Also read: Padma Shri VD, Padma Shri RDS and Padma Shri BD

2008: Why Rajdeep and Barkha must decline the Padma Sri

2009: Third highest civilian honour for Shekhar Gupta

2010: Newsweek’s Fareed Zakaria gets Padma Bhushan

2011: Padma Awards for Homai Vyarawala, T.J.S. George

 

86% feel let down by ‘CD baat’ of top journalists

30 November 2010

Impact, the marketing journal from the exchange4media group, has conducted a five-city poll on the mood of the nation after the Niira Radia tapes stung Barkha Dutt, Vir Sanghvi, Prabhu Chawla and eight other media stars. And the results are revealing.

# 86% of respondents feel let down by the thought of journalists as “fixers”. That feeling is palpably higher in Madras (95%) and Calcutta (92%) but Bangalore (73%) seems to be the most pragmatic of the five cities.

# 66% say media is protecting its own, although 43% think so in Madras, where the 2G scam is headquartered more or less (A. Raja, Kanimozhi, Dayanidhi Maran, M. Karunanidhi) and where the only coverage in The Hindu has been by way of comment.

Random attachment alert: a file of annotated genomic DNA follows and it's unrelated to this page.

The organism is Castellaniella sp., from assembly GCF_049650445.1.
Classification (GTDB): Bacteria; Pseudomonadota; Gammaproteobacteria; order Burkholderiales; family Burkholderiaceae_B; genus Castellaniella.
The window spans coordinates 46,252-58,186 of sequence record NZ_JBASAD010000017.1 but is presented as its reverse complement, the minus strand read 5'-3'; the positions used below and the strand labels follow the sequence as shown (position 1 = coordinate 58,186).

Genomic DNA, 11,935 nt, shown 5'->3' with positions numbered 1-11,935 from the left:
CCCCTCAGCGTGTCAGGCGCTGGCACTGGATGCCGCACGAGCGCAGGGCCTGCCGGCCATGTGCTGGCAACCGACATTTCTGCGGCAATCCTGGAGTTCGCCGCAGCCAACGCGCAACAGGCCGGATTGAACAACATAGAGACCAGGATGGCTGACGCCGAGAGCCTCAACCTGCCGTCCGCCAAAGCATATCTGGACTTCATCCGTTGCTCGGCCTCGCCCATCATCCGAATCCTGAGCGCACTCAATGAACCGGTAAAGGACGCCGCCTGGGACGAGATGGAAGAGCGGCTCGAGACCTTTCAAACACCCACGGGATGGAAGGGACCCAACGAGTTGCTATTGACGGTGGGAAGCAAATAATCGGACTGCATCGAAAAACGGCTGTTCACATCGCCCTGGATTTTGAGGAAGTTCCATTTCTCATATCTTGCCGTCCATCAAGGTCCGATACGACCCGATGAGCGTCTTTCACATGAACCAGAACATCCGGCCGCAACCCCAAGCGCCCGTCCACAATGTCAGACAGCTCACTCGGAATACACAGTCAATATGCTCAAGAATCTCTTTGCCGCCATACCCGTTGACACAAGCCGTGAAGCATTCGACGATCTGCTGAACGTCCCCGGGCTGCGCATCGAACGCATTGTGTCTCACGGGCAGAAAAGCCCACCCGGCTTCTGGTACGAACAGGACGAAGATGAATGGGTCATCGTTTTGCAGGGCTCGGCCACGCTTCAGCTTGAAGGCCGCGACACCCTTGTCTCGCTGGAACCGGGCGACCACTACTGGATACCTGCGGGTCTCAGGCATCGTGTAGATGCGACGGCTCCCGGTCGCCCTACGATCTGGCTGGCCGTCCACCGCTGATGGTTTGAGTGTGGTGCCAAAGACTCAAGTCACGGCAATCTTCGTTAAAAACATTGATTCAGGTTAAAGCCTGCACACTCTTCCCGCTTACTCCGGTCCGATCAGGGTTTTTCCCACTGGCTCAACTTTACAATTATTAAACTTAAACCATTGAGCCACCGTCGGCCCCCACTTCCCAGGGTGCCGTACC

The poll has been conducted by Synovate, but the sample size or the dates of the poll is not known.

Anurag Batra, the chairman and editor-in-chief of exchange4media, clearly has an opinion different from the 86% per cent. Batra who recently called this “the golden era of Indian media”—despite paid news, private treaties, medianet, etc—writes in his latest column: